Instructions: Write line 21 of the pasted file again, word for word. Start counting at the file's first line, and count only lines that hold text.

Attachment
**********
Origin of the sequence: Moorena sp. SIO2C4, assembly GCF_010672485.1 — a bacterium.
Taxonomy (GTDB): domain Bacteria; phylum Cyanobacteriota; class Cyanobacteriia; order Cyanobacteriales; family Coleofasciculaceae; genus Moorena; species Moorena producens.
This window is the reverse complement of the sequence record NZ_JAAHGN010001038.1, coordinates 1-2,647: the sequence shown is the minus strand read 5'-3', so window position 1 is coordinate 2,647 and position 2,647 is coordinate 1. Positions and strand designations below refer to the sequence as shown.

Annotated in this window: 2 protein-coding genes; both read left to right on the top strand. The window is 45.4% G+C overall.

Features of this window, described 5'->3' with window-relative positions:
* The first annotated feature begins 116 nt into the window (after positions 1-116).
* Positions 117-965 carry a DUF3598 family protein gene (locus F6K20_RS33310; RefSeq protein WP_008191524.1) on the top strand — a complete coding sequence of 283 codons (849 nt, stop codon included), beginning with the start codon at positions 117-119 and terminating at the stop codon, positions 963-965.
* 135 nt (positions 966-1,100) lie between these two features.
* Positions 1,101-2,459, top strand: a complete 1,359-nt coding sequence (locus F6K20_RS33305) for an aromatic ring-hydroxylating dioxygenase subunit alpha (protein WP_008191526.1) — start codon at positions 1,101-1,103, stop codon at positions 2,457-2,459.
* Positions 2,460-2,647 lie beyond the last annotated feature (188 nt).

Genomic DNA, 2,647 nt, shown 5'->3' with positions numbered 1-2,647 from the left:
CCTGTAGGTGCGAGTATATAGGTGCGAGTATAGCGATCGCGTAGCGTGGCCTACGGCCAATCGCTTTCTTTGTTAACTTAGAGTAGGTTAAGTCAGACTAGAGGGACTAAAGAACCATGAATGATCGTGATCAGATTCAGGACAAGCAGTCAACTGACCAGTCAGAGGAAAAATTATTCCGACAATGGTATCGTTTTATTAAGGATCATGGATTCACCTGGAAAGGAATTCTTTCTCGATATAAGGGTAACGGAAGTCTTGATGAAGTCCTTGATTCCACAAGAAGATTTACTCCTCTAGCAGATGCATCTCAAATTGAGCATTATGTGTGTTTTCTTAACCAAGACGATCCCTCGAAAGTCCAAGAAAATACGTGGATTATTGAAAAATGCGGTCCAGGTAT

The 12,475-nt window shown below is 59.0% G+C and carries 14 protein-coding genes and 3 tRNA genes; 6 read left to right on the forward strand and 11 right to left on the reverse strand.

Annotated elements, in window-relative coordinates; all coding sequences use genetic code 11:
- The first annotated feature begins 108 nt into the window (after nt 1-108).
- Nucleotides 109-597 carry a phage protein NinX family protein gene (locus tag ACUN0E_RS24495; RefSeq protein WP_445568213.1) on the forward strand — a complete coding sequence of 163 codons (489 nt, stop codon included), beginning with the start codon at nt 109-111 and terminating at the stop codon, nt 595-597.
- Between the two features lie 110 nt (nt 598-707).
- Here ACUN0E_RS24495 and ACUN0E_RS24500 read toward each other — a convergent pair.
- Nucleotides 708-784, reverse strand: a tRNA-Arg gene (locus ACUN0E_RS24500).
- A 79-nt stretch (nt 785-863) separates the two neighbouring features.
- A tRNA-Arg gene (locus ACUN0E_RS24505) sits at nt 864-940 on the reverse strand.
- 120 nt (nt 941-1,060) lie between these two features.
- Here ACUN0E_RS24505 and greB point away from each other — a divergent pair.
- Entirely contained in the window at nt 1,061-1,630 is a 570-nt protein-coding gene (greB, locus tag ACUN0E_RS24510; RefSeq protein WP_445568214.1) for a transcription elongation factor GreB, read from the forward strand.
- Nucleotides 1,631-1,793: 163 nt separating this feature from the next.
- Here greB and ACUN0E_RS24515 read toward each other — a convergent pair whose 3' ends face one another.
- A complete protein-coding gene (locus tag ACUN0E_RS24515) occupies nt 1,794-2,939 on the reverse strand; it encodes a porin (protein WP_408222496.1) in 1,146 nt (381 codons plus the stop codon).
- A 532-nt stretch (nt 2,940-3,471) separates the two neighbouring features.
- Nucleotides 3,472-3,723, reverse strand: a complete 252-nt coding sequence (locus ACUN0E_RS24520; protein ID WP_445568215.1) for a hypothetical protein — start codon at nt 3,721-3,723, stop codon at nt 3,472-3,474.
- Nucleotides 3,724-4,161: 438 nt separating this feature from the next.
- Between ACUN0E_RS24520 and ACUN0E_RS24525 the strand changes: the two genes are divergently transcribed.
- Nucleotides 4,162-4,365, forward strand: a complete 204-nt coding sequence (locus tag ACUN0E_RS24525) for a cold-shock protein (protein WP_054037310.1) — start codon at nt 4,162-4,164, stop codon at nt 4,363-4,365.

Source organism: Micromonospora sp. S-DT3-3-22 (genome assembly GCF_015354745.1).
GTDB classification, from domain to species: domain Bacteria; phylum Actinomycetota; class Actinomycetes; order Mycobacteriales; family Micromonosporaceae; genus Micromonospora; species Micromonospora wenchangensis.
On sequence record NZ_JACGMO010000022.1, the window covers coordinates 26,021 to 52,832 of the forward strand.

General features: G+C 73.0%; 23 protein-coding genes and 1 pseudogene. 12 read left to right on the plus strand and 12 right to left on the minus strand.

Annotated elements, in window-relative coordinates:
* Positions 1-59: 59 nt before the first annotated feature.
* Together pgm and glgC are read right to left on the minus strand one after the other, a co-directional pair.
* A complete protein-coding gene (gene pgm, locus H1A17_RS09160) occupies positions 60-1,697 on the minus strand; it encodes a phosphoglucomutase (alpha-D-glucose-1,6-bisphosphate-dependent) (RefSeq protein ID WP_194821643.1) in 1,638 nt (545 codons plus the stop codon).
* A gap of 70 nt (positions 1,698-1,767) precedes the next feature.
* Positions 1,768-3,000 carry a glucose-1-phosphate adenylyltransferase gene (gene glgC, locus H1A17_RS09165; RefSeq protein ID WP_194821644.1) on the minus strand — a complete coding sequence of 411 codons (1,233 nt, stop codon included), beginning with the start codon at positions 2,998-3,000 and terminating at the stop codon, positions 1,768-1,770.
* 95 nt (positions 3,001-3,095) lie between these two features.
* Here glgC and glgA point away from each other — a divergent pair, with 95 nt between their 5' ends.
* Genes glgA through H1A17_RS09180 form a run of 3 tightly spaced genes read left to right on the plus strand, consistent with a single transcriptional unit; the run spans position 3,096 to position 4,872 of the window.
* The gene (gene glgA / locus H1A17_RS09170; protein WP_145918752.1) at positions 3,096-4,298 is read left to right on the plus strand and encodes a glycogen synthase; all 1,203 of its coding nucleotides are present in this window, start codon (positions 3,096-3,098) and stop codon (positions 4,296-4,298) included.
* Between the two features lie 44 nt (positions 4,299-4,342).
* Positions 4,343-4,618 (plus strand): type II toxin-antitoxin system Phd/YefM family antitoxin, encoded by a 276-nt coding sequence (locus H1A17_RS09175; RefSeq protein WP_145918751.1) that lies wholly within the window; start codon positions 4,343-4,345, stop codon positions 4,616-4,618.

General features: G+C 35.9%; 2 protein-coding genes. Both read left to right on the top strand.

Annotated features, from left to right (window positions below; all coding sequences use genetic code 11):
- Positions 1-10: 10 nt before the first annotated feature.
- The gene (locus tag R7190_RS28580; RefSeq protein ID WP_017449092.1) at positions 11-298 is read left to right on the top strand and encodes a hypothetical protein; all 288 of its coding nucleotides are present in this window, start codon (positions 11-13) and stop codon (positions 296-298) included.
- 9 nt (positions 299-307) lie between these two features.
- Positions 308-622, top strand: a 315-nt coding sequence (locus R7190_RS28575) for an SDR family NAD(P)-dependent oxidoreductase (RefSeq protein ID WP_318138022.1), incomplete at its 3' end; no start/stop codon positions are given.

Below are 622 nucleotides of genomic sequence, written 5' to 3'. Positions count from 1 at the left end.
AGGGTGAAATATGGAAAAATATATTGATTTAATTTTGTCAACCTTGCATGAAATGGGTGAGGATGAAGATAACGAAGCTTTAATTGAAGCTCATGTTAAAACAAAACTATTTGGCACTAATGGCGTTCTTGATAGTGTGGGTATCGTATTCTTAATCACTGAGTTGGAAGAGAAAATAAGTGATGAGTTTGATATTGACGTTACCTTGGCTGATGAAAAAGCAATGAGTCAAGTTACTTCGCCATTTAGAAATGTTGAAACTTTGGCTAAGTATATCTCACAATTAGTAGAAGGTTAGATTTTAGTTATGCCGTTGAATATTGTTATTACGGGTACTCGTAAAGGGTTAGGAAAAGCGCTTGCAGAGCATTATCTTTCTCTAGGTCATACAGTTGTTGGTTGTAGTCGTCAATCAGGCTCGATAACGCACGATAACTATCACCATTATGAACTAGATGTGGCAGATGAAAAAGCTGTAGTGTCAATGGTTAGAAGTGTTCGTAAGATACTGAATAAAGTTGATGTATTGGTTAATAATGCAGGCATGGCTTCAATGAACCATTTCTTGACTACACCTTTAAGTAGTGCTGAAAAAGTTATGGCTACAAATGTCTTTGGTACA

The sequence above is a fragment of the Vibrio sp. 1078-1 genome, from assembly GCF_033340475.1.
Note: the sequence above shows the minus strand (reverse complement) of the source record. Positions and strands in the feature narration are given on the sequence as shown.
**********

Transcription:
- A tRNA-Arg gene (locus ACUN0E_RS24505) sits at nt 864-940 on the reverse strand.